Did you know that leading difficult people can actually be beneficial to you?
We have all found times when we’ve had to lead difficult people. In retail or business operations, they can deliver poor customer service to your patrons. In project teams, they can slow down the progress of creativity. In any setting, they can drive you up the wall! You probably don’t have to think hard to identify someone you lead who is causing you trouble.
Women in leadership encounter this more often than male leaders do for a variety of reasons, the first of which is the shifting of the workplace. Depending on the industry, some individuals are reporting to their first woman manager, and the change is still catching some people by surprise. The transition to an uncertain dynamic may translate into behaving like a difficult employee. Regardless of their gender, difficult people create a challenge in productivity, team cohesion, and overall work satisfaction.
Benefits of leading difficult employees
But there’s good news. Leading that difficult person actually has a positive side. Here are four ways that you can benefit from this challenge:
Seeing yourself reflected in the interaction. People often feel that they learn a lot about themselves by looking in the mirror, and they do! However, you learn considerably more about yourself when you take note of your interactions and responses to other people. Difficult people have a way of teaching you impulse control and diplomacy, tools you need for leading all people effectively. So each time you’re challenged, make a mental note of your response. If you fall short, course correct the next time.
Getting new ideas. The primary benefit of working on a team is the exchange of ideas with people who have diverse perspectives on problems. That team member with the bad habit of interrupting may have experience that benefits the whole team, including you as its leader—you grow from the collective knowledge sharing. Encourage a change in the habitual interrupting behavior by bringing it to the employee’s attention (one-on-one) and then showing them the value of their contributions.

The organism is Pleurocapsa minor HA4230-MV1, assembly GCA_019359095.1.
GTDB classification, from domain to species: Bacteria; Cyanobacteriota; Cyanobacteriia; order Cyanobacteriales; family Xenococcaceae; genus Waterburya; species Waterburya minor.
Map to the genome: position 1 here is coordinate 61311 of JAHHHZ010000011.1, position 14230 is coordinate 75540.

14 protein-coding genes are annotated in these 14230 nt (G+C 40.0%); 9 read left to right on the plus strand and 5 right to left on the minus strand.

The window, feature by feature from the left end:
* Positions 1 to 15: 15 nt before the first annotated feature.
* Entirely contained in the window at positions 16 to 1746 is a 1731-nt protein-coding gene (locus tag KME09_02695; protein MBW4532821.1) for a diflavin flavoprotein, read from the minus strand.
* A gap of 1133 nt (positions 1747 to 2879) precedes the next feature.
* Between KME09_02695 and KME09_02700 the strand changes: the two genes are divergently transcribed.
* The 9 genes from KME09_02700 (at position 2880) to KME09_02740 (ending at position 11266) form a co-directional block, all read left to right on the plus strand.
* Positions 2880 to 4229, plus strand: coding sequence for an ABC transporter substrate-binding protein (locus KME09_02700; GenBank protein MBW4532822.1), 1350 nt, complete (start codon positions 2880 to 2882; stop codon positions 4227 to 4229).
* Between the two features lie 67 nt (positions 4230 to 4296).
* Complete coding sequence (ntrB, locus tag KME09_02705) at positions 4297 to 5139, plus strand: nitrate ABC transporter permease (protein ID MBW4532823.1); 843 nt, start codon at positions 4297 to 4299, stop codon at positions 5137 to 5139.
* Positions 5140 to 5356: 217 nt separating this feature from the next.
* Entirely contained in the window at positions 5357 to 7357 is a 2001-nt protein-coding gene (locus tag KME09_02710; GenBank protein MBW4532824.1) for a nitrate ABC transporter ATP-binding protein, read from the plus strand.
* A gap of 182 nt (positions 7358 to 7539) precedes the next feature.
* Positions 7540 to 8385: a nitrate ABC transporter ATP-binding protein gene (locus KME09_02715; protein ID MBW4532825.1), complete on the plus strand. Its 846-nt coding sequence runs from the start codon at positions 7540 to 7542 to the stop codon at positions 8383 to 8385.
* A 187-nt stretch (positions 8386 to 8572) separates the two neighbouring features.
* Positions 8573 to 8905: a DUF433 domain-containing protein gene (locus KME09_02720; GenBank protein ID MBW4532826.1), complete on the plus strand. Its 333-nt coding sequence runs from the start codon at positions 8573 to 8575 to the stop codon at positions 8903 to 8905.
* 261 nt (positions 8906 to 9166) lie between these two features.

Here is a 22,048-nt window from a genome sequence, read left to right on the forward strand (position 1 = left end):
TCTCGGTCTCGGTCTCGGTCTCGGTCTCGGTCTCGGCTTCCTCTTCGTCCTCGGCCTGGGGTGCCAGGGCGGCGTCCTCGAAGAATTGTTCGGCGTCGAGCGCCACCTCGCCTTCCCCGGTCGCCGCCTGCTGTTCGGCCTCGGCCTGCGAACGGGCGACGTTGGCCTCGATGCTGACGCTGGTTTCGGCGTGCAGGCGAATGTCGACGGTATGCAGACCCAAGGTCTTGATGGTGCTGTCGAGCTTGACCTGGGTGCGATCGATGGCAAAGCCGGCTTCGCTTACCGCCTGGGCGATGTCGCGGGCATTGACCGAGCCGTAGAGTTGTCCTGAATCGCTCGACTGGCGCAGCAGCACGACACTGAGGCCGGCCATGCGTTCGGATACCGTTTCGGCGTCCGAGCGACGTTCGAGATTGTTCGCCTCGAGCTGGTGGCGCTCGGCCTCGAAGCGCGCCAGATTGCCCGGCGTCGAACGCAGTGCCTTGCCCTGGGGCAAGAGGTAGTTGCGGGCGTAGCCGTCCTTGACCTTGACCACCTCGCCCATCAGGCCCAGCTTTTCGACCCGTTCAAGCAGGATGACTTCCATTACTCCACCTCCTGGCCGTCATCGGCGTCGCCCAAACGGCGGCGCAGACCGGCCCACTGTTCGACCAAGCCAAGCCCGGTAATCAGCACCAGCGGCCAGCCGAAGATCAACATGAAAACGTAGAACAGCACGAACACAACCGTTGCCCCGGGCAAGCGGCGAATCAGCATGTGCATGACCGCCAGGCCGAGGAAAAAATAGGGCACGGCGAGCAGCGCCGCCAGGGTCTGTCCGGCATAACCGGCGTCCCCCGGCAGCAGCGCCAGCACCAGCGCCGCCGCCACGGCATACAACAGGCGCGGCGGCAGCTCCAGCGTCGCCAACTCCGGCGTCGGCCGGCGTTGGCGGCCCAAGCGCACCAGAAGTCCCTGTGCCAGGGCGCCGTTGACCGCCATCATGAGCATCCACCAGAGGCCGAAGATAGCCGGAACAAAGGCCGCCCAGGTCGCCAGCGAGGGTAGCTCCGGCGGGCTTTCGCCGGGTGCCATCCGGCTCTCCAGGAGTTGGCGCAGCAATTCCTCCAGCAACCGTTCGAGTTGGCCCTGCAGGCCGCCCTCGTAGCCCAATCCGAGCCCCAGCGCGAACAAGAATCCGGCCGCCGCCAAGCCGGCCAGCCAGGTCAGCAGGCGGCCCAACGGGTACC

Poking holes in bad ideas. As valuable as new ideas are, collaboration in a team setting also involves knowing if something is a bad idea. Difficult team members with a propensity for casting doubt and negativity on ideas can also save the team from heading in the wrong direction. Risk identification is all about thinking of worse-case scenarios, so involve even your most difficult team members in the process.
Setting the example for others. I call this the “alpha dog trick.” That difficult person on your team has likely commanded the attention and sometimes the following of other team members. Establishing respectful dominance over this individual sets an example for the rest of the team. And, since in your absence this person is the leader, you can assign him or her the responsibility of ensuring the team adheres to team standards, like showing up for meetings on time.
My Pilates instructor describes that moment when you’re holding a plank and your whole body shakes—what she calls the “tremble of truth.” It’s the point where you are challenging your body, and as a result, developing strength and tone. Difficult people, while making you tremble in other emotions, also have the benefit of challenging your ability to resolve conflict, and that is a skill that will serve you well. Go ahead, flex your muscles and be proud of how much they are helping you grow.
AMA’s Women’s Leadership Center offers webcasts, presentations, classes, and events year round so that women can increase their leadership skills and form better relationships—even with difficult staff. Sign up for a 2019 WLC membership.